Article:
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Green Apple Books
I am a man with many nicknames, most of them self-appointed. And while Lil’ Camus has never stuck, the few that have tend to describe me perfectly. Take for instances, 93% Cle. Bestowed upon me by a few college friends, this nickname aptly recognizes my tendency to mispronounce a word, butcher a name, or to alter the tittle of something to the point that you recognize it, albeit in an almost foreign language. This verbal talent was on full display last week when describing a favorite bookstore of mine that I hoped to visit on my upcoming trip to the Bay Area. “Man, I hope I have time to make it to Red Pepper. I always find some pretty solid vintage paperbacks there.” Of course, there is no such bookstore as Red Pepper in the Bay Area (or anywhere in the world, I imagine). There is a fantastic shop called Green Apple Books, however, which novelist Andrew Foster Altschul has been kind enough to take us to in this week’s installment of Book Clubbing. If you’re in Portland on Thursday night, make sure you stop into Powell’s to catch Andrew read from his new novel, Deux Ex Machina (He’ll be joined by Peter Nathanial Malae, author of What We Are). Also, please ask him how to pronounce his last name for me.
For lovers of bookstores – particularly small, musty mom-and-pop stores – San Francisco might be the perfect city. Most neighborhoods – at least the neighborhoods I most often find myself in – have one, and most are eclectic, welcoming, and almost always full of people. Usually they sell used books right alongside the new. There’s the trio of Dog-Eared Books, Phoenix Books, and Red Hill Books, owned by the same people, on busy corners in the Mission, Noe Valley, and Bernal Heights, respectively. The Haight’s got the Booksmith, the Sunset’s got the Great Overland Book Co., even philistine Pacific Heights has Browser Books. And there’s Bird & Beckett, in my own neighborhood of Glen Park, where on weekends you can often walk in to find a jazz combo or bluegrass act playing.
But when I really want to spend some quality time in a bookstore, when I want to make a day of it, I trek all the way across town to the Richmond District on a pilgrimage to Green Apple Books.
Green Apple is a San Francisco landmark. Not quite the teeming emporium of New York City’s Strand or the literary Mecca of Portland’s Powell’s, Green Apple is more like the immense private library you’ve always hoped to build in the enormous mansion you’ve always imagined owning. The main store, on the corner of Clement Street and Sixth Avenue, is two-and-a-half stories – counting a kind of mezzanine half-floor that I sometimes find myself in without knowing how I got there – with creaky floorboards, weird alcoves, and staff that look sleep-deprived from all that reading. In the front of the store are several long tables with stacks of interesting new books, including more titles from independent publishers and obscure authors than a browser has any right to expect. Most of these have brief but smartly written staff recommendations taped to the shelf. And Green Apple – like most SF bookstores – always supports local authors by displaying their books prominently.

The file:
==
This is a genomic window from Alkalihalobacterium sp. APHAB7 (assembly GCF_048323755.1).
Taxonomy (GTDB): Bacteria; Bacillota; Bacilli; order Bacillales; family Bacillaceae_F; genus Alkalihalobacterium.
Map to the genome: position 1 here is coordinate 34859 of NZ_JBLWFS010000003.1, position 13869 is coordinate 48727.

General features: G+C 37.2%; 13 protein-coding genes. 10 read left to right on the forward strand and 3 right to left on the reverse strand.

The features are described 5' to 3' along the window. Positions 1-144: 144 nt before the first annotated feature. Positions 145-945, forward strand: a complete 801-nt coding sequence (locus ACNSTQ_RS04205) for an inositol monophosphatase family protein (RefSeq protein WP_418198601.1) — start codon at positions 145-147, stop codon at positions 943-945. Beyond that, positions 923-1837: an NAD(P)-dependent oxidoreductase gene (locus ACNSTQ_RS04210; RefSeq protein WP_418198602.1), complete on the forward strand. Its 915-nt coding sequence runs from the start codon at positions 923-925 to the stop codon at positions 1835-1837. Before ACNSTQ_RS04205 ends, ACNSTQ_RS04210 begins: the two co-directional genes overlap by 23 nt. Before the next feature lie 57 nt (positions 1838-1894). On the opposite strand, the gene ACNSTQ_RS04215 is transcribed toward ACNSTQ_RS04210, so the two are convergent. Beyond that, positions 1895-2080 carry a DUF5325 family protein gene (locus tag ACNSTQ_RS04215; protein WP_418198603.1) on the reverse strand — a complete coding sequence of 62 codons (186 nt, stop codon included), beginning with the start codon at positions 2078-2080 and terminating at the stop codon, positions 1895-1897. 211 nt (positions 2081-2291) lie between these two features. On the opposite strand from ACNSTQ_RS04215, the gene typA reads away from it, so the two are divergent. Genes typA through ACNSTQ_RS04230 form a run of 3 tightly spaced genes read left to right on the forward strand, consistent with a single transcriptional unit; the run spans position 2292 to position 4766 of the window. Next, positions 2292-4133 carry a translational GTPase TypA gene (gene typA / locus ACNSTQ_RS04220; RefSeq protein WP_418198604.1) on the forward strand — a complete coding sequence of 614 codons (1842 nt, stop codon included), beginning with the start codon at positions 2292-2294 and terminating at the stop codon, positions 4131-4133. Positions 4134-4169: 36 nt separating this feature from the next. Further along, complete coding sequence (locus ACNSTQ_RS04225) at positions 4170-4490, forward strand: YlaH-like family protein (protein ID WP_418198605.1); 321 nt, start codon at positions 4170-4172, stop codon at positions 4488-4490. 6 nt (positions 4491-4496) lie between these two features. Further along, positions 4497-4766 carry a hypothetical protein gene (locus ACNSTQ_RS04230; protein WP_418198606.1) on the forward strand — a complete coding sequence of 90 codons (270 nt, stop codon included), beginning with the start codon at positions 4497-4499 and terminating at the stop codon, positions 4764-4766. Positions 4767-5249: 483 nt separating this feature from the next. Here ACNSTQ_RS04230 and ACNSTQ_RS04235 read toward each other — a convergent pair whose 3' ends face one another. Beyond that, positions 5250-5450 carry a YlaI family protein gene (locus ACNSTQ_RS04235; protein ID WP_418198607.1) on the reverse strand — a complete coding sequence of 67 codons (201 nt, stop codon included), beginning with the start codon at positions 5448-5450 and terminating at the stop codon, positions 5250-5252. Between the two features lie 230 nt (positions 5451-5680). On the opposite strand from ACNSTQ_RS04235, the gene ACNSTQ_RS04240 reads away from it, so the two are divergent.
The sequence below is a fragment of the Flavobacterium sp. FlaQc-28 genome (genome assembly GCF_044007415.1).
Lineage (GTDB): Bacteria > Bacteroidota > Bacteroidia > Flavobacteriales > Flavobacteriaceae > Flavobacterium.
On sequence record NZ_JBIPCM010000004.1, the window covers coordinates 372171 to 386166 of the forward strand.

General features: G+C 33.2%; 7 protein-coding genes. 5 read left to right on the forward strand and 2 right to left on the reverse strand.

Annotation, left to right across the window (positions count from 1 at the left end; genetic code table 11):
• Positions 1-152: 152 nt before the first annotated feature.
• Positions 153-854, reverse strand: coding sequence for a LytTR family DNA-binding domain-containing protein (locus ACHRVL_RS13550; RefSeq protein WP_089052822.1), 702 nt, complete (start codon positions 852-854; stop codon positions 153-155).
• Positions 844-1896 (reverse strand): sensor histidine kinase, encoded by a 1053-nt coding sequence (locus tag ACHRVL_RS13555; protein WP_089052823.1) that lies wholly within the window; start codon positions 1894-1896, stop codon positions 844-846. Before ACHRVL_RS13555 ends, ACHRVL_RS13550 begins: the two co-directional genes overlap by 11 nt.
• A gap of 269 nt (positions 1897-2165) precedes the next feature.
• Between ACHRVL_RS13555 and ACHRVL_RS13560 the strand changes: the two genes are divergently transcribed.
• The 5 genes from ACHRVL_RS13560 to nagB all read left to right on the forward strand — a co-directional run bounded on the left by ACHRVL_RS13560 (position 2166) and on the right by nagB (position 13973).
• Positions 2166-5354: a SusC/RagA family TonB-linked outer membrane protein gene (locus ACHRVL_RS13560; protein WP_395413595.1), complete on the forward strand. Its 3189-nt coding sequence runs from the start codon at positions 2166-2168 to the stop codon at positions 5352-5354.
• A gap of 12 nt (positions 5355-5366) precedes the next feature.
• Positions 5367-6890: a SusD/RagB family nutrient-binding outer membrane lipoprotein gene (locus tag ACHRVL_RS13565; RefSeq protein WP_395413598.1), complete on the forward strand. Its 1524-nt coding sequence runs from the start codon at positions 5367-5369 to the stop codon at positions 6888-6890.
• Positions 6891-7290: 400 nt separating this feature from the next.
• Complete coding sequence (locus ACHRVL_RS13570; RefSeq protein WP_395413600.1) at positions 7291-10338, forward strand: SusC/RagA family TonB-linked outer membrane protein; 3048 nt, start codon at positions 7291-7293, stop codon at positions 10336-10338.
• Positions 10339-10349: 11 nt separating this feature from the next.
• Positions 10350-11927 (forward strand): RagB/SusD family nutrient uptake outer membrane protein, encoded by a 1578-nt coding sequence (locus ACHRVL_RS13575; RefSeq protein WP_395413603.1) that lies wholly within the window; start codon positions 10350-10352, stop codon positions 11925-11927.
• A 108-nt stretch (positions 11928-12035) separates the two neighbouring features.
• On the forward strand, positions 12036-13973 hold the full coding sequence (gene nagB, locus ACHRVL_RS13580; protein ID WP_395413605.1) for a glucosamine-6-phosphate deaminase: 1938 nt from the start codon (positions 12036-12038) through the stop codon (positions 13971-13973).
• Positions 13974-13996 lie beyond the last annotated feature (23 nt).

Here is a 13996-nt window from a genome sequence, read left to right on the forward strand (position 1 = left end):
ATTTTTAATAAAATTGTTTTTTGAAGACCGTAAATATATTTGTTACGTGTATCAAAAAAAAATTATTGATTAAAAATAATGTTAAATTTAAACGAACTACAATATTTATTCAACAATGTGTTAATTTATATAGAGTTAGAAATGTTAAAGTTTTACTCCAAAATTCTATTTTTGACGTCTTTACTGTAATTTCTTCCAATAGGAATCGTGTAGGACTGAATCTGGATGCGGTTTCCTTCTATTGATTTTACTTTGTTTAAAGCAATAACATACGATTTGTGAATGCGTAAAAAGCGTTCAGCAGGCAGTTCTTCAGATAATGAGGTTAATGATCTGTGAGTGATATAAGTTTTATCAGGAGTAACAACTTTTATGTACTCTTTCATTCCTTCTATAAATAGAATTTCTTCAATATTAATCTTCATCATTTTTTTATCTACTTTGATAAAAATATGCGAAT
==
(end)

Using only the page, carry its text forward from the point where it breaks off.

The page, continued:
You can easily spend an hour just browsing the new tables, or climb the stairs past the Staff Favorites nook, the Anthologies shelf, and the Sex Writing shelf to the second-floor stacks of books about Art, Psychology, History, Philosophy, Literary Theory, Science, Classics, Travel, and a whole wall crammed with Poetry, most sections offering both new and used titles. On one recent trip, I walked out with a new copy of Rebecca Solnit’s Infinite City, and used copies of Sharon Olds’s Satan Says, Slavoj Zizek’s Enjoy Your Symptom!, and Mary Roach’s Bonk. This was an average trip.
Then there’s the Annex. Just a few doors down Clement is where they keep their used fiction selection, in a space itself bigger than many indie bookstores, with bookshelves stretching ten or twelve-feet high. I have never, never gone looking for a book here and not found it – and in most cases they have three or four copies. There’s also a huge selection of magazines and literary journals, new and used DVDs, and a long side room with thousands of new and used CDs packed into huge drawers like old microfiche collections at a university library. Here, too, you can hang out for as long as you like, pull up a footstool and read half of Bolaño’s 2666, for all they care – the fashionably disheveled staff are just hanging out, listening to music by the registers, talking to customers, or reading.
Best of all, once you’ve checked out and packed your purchases into your backpack – no plastic bags in San Francisco! – the whole Inner Richmond is your playground. I like to take my new books to the Blue Danube Café, sit on a plush couch and dig in; or maybe get some ice cream at Toy Boat, which I always remember as the place where I once bought a Sigmund Freud bobble-head doll. And San Francisco’s best Asian food is in the Richmond – particularly at Burma Superstar, where you might have to wait two hours for a table, but one bite of the Tea Leaf Salad makes it all worthwhile.
Andrew Foster Altschul is the author of the novels Lady Lazarus (2008) and Deus Ex Machina (2011). His short fiction and essays have appeared in publications including Esquire, McSweeney’s, Ploughshares, Fence, One Story, StoryQuarterly, and anthologies such as Best New American Voices and O. Henry Prize Stories. A former music journalist and rock DJ, he is the Books Editor of The Rumpus and director of the Center for Literary Arts at San Jose State University. He lives in San Francisco.